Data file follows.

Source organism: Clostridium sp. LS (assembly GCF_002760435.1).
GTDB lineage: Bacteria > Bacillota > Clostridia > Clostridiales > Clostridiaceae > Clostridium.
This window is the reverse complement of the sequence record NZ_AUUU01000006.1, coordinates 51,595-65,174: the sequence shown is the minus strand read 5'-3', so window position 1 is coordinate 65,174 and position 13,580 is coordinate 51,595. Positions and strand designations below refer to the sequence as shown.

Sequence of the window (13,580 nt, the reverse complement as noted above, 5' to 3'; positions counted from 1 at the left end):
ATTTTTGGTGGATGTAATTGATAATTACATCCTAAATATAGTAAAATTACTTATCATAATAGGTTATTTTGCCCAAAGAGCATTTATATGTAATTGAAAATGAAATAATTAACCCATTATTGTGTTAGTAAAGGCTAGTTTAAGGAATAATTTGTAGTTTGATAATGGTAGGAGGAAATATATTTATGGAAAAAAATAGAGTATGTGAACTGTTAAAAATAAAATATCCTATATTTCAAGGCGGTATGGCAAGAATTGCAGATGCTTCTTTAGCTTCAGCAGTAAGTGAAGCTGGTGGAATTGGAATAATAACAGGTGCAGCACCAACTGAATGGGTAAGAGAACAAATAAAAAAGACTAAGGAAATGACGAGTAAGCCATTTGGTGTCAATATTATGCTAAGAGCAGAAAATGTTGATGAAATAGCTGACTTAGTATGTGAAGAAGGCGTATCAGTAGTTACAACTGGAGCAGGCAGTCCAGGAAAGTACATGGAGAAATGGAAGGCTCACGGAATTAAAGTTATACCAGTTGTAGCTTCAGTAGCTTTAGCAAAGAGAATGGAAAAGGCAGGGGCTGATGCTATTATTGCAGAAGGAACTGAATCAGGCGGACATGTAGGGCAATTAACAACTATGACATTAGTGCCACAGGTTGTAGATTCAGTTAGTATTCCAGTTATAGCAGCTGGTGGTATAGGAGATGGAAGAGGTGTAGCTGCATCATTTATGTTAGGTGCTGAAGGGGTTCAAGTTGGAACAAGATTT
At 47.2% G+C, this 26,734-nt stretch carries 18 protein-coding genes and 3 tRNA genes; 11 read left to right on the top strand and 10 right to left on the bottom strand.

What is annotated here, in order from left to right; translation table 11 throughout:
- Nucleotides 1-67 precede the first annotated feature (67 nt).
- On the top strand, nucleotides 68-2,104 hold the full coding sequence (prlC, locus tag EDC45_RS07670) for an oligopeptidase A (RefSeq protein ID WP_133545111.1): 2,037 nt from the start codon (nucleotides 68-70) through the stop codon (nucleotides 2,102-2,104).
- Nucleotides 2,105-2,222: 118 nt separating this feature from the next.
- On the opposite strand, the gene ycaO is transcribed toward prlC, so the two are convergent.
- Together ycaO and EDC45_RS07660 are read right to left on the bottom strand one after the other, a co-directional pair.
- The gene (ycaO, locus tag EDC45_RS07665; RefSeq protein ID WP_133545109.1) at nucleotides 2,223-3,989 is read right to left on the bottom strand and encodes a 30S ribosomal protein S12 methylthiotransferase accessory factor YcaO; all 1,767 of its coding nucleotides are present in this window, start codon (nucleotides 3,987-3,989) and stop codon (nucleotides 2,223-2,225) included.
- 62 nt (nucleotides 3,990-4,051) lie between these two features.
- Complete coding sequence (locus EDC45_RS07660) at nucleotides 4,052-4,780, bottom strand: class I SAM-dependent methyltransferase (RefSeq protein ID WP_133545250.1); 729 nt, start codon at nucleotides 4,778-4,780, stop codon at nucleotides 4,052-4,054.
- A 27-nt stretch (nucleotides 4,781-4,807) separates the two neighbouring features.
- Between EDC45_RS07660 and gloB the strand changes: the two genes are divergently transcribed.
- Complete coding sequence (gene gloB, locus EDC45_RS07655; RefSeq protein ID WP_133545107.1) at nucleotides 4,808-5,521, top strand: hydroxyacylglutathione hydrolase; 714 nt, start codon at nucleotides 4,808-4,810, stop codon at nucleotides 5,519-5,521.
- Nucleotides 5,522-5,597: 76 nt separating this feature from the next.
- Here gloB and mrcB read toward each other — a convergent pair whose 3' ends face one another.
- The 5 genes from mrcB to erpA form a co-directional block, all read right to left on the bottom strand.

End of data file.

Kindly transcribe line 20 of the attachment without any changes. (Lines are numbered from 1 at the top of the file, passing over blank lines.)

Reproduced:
- Here gloB and mrcB read toward each other — a convergent pair whose 3' ends face one another.